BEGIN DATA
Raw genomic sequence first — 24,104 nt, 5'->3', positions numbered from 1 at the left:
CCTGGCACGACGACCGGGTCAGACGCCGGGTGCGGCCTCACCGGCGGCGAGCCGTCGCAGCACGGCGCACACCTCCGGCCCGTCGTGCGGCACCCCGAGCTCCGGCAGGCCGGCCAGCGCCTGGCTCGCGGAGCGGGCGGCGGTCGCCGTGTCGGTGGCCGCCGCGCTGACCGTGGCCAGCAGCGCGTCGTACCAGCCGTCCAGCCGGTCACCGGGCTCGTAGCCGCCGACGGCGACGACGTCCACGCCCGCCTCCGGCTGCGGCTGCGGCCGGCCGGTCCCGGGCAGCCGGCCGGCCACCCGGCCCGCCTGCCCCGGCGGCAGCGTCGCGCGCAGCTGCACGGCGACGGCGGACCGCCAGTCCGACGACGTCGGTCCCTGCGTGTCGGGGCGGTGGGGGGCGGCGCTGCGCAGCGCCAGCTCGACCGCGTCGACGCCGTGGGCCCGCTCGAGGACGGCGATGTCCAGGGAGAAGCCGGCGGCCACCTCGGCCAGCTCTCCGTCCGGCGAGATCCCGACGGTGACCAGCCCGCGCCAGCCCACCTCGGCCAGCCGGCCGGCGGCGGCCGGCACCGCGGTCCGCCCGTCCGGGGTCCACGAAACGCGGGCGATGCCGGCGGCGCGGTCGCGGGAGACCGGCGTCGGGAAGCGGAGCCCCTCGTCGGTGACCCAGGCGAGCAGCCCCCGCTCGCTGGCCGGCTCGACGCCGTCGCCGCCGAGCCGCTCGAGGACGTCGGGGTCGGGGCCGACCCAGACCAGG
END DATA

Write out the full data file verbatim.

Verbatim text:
Raw genomic sequence first — 24,104 nt, 5'->3', positions numbered from 1 at the left:
CCTGGCACGACGACCGGGTCAGACGCCGGGTGCGGCCTCACCGGCGGCGAGCCGTCGCAGCACGGCGCACACCTCCGGCCCGTCGTGCGGCACCCCGAGCTCCGGCAGGCCGGCCAGCGCCTGGCTCGCGGAGCGGGCGGCGGTCGCCGTGTCGGTGGCCGCCGCGCTGACCGTGGCCAGCAGCGCGTCGTACCAGCCGTCCAGCCGGTCACCGGGCTCGTAGCCGCCGACGGCGACGACGTCCACGCCCGCCTCCGGCTGCGGCTGCGGCCGGCCGGTCCCGGGCAGCCGGCCGGCCACCCGGCCCGCCTGCCCCGGCGGCAGCGTCGCGCGCAGCTGCACGGCGACGGCGGACCGCCAGTCCGACGACGTCGGTCCCTGCGTGTCGGGGCGGTGGGGGGCGGCGCTGCGCAGCGCCAGCTCGACCGCGTCGACGCCGTGGGCCCGCTCGAGGACGGCGATGTCCAGGGAGAAGCCGGCGGCCACCTCGGCCAGCTCTCCGTCCGGCGAGATCCCGACGGTGACCAGCCCGCGCCAGCCCACCTCGGCCAGCCGGCCGGCGGCGGCCGGCACCGCGGTCCGCCCGTCCGGGGTCCACGAAACGCGGGCGATGCCGGCGGCGCGGTCGCGGGAGACCGGCGTCGGGAAGCGGAGCCCCTCGTCGGTGACCCAGGCGAGCAGCCCCCGCTCGCTGGCCGGCTCGACGCCGTCGCCGCCGAGCCGCTCGAGGACGTCGGGGTCGGGGCCGACCCAGACCAGG